How to Teach Music Theory With Games

This article hopes to share a few ideas on teaching music theory in a non-traditional way, through the use of board games and computer music games. These ideas will be most suited to private studio music teachers, such as teachers of piano or violin. The games mentioned are most suited to younger aged children.


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    Allot five minutes at the end of the lesson as "game time". The student will start to really look forward to this part of the lesson, and it can really motivate them to excellence.
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    Choose a very simple game first, that only teaches one concept at a time. You don't have to teach all aspects of music theory at once! It is better to help them learn and remember one concept, than trying to teach them lots which will just get forgotten. Even if they already know the knowledge the game will still concrete it in their minds.
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    Try to pick a game that matches a concept that the student needs to work on from their practical work. It will really help them if for example they are working on a minor key piece and you do a game where they have to make up a minor scale.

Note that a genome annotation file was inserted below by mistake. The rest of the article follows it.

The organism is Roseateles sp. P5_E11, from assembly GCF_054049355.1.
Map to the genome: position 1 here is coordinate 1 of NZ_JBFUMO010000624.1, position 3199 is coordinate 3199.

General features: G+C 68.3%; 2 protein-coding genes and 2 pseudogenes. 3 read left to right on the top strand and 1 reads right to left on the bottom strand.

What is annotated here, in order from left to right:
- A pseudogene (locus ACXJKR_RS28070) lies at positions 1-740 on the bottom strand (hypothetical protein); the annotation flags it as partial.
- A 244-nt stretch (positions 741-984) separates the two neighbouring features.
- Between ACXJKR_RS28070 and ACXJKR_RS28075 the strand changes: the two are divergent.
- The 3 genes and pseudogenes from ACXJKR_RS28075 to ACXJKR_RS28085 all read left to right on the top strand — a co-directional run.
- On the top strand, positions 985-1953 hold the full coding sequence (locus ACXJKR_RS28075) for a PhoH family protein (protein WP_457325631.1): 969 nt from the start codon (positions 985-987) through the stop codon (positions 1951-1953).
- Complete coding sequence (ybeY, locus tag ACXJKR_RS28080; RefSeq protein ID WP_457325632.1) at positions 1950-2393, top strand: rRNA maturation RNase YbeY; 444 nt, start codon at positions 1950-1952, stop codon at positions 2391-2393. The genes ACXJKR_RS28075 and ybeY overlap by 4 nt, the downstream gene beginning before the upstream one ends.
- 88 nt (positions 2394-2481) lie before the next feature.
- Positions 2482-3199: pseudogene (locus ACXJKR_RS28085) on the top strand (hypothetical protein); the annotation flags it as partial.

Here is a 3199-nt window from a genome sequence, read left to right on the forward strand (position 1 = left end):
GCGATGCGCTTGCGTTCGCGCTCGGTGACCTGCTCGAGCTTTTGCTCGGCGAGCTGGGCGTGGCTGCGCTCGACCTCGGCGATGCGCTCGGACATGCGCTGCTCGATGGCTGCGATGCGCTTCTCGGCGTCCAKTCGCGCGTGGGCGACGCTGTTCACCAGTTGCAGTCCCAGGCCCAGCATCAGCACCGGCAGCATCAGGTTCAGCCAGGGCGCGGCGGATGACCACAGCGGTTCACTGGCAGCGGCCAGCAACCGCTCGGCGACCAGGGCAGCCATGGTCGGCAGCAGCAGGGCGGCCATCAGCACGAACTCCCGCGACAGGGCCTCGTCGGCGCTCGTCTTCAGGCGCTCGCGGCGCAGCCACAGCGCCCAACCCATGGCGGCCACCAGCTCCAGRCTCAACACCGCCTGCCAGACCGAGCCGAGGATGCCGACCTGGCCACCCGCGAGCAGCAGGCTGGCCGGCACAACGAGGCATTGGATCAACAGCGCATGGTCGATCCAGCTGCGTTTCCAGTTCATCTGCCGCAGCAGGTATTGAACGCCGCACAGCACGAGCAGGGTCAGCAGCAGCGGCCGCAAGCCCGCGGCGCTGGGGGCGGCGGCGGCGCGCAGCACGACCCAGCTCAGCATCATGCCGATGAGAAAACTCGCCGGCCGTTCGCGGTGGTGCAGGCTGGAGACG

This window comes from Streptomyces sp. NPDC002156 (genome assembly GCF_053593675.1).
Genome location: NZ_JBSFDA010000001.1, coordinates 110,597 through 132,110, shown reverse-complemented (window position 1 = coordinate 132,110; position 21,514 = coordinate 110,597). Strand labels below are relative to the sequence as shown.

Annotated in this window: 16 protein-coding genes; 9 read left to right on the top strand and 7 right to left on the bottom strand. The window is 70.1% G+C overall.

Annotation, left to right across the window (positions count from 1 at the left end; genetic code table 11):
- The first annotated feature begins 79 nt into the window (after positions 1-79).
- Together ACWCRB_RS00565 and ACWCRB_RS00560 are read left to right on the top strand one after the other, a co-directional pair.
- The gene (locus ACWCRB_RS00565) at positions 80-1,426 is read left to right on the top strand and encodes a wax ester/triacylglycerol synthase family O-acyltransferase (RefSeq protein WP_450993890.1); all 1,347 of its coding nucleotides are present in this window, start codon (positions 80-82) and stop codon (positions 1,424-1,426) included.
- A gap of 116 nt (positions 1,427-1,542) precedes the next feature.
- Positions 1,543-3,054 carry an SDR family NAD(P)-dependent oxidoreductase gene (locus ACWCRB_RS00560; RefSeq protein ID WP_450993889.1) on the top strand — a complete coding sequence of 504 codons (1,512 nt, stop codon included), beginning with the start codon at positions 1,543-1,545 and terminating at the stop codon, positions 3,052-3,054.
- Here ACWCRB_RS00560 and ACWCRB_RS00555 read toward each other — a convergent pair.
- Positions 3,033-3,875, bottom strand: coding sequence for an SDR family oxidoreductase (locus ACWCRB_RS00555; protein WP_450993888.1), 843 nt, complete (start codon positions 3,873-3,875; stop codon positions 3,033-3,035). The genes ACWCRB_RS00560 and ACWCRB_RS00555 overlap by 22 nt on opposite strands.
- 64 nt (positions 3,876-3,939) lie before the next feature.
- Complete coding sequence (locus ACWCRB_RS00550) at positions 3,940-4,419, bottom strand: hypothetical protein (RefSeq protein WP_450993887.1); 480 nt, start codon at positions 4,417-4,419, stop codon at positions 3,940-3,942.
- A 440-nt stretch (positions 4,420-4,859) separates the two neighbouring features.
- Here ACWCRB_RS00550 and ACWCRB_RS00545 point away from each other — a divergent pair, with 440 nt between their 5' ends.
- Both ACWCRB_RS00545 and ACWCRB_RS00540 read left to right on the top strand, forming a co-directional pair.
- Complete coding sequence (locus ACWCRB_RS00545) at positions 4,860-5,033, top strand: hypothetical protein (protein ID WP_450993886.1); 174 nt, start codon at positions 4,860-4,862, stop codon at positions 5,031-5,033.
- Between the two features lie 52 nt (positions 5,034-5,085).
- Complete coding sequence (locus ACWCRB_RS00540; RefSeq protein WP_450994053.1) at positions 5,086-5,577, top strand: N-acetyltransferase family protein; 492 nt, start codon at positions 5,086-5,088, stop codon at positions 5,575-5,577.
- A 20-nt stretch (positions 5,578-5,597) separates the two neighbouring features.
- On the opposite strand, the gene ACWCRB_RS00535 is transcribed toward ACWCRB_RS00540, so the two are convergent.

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    Make it short and sweet - a good game is a short game! Particularly with young children if you can get them going and get the game done in a few minutes it will work out much better. Don't try to achieve too much, just a quick activity to help them to remember one theory concept is all that is needed.
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    Another idea is to have a "game of the week" that is in your studio for the whole week, and you can play it with students who need it. You can adapt the level to suit the abilities of the individual students.
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    Load up some music theory games. If you have a computer available in your waiting area, you can load up some music theory games and have them play while they wait for your lessons. This can save time in your lessons, but make sure they are supervised when they are starting this activity!


  • Don't let the game take more than its allotted time. Students will spend most of the lesson playing games if you let them!
  • Make time for the game if the student deserves it. It can be a great motivator for regular practice!
  • Choose easier than you'll think! If you go for harder games you'll find yourself explaining them over and over. Go for something that can be explained with very few words!

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Categories: Teacher Resources